Skip down to main content

Call for Papers: Policy and Internet Special Issue on Online Collective Action and Policy Change

Published on
13 Oct 2011
Policy and Internet, the first major peer-reviewed multi-disciplinary journal investigating the impact of the Internet on public policy, invites submissions for a special issue on Online Collective Action and Policy Change to be published in Jan 2013

Policy and Internet, the first major peer-reviewed multi-disciplinary journal investigating the impact of the internet on public policy, is inviting submissions for a special issue on ‘Online Collective Action and Policy Change’, to be published in January 2013 (paper deadline: 31 March 2012). The issue Guest Editors are Dr Andrea Calderaro and Dr Anastasia Kavada.

The Internet has created a new interface between collective action and policy making: it opens new channels for social coordination and mobilisation, and it offers multiple platforms from where to influence public opinion and policy makers. The recent wave of protests that has swept authoritarian regimes like Tunisia, Egypt, and Libya, but also western liberal democracies like Greece, Spain, and the UK, offers new empirical evidence of the impact that online interactions and information exchange can have on policy making.

In addition to these recent instances of contentious politics, advocacy and grassroots groups are increasingly using online technologies to empower local communities and direct change in the policies that most affect them. And issues at the heart of online governance, like Internet regulation, are motivating many collective efforts directed to shaping file-sharing policies, free software, or digital communication rights.

This special issue calls for academic papers reporting novel empirical research on how online collective action drives policy change, in any of its ramifications. This includes topics such as:

  • The coordination of protests and mobilisations using online technologies, and their impact on public opinion and policy making.
  • The mechanisms through which online collective action grows and diffuses, and how or when they trigger a policy reaction.
  • The impact of online activity on issue salience, and the responsiveness of policy makers.
  • The interplay between online collective action and the offline policy cycle, or how policy makers deal with new sources of instability and disruption.

This list of topics is not exhaustive, and other questions related to online collective action and its impact on policy making will be considered. Please contact the editors ( if you have any queries about how your paper might fit in the issue.

Paper Submissions

The online submission deadline for papers is 31 March 2012. Please indicate in the cover letter that the paper is intended for the special issue ‘Online Collective Action and Policy Change’. Authors are advised to consult the journal’s Guide for Authors before submitting their paper.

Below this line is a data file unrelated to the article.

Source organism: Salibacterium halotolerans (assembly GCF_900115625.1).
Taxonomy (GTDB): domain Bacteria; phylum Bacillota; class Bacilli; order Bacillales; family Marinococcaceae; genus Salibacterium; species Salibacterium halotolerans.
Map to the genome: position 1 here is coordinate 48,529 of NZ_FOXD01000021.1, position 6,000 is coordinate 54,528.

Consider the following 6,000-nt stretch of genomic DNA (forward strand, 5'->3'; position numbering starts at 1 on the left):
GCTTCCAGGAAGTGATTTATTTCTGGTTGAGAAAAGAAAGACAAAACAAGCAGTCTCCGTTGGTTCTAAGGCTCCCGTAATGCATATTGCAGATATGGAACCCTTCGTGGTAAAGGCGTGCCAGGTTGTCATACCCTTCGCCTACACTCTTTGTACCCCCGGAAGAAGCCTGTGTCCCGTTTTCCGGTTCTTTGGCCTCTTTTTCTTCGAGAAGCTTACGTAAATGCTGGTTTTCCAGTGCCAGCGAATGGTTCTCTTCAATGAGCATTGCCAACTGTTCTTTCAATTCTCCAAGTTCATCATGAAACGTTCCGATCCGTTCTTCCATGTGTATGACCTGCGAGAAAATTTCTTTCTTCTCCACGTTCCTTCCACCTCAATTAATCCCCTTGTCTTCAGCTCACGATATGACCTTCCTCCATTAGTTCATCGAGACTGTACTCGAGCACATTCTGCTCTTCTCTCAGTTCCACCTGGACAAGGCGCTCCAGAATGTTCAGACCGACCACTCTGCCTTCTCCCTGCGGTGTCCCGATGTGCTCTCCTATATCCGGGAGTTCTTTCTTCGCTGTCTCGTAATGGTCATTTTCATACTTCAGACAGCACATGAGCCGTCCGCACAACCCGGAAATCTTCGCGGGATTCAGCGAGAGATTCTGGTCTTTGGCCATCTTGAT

Authors: Submit your paper now (BEPress login page), or see the Guide for Authors.

About the Guest Editors

Dr Andrea Calderaro holds his PhD from the department of Social and Political Sciences of the European University Institute. After lecturing in “New Media and International Relations” at University La Sapienza, Rome, he is currently a visiting researcher at the University of Oslo. His research interests concern how institutions and people unequally construct the use of ICTs according to their political systems and socio-cultural frameworks. In his publications and current projects he explores new lines of research of the Digital Divide and its relation with politics. He has served as a guest editor of the inaugural issue of the International Journal of E-Politics (IJEP), and as chair of the section on “Internet and Politics” at the European Consortium in Political Research – ECPR General Conference 2011.

Dr Anastasia Kavada is a Senior Lecturer in the Department of Journalism and Mass Communication at the University of Westminster. Anastasia’s research interests centre on the relationship between online tools and decentralized organizing practices, democratic decision-making, and the development of solidarity and a sense of common identity among participants in collective action. Her research investigates a wide range of new communication technologies, including social media applications, and their use by protest and advocacy groups, such as Avaaz, 38 Degrees, and Amnesty International. Anastasia has published widely on these issues. Her work has appeared in various edited books and academic journals, including Media, Culture and Society, the International Journal of E-Politics, as well as Information, Communication and Society.

About Policy and Internet

Policy and Internet aims to be the premier venue for scholars and researchers to set the public policy agenda in the digital era. The journal is edited by the Oxford Internet Institute (University of Oxford) for the Policy Studies Organization (PSO). It was established in 2009 as the first major peer-reviewed journal investigating the implications of the Internet and associated technologies for public policy.

The journal is fully multi-disciplinary in scope: perspectives from any academic discipline are welcomed, particularly political science, economics, law, sociology, information science, communications, computer science, psychology, management, geography and medicine. Topics range across policy sectors and regions of the world, including generalised, sectoral or country-specific policy effects. Approaches may include methodological innovation, theoretical development or new data.

The Editors are Professor Helen Margetts, Dr Sandra Gonzalez-Bailon and David Sutcliffe (University of Oxford). (See also the Policy and Internet Editorial Board) There are four issues a year, published by Berkeley Electronic Press.

Contact the Editors: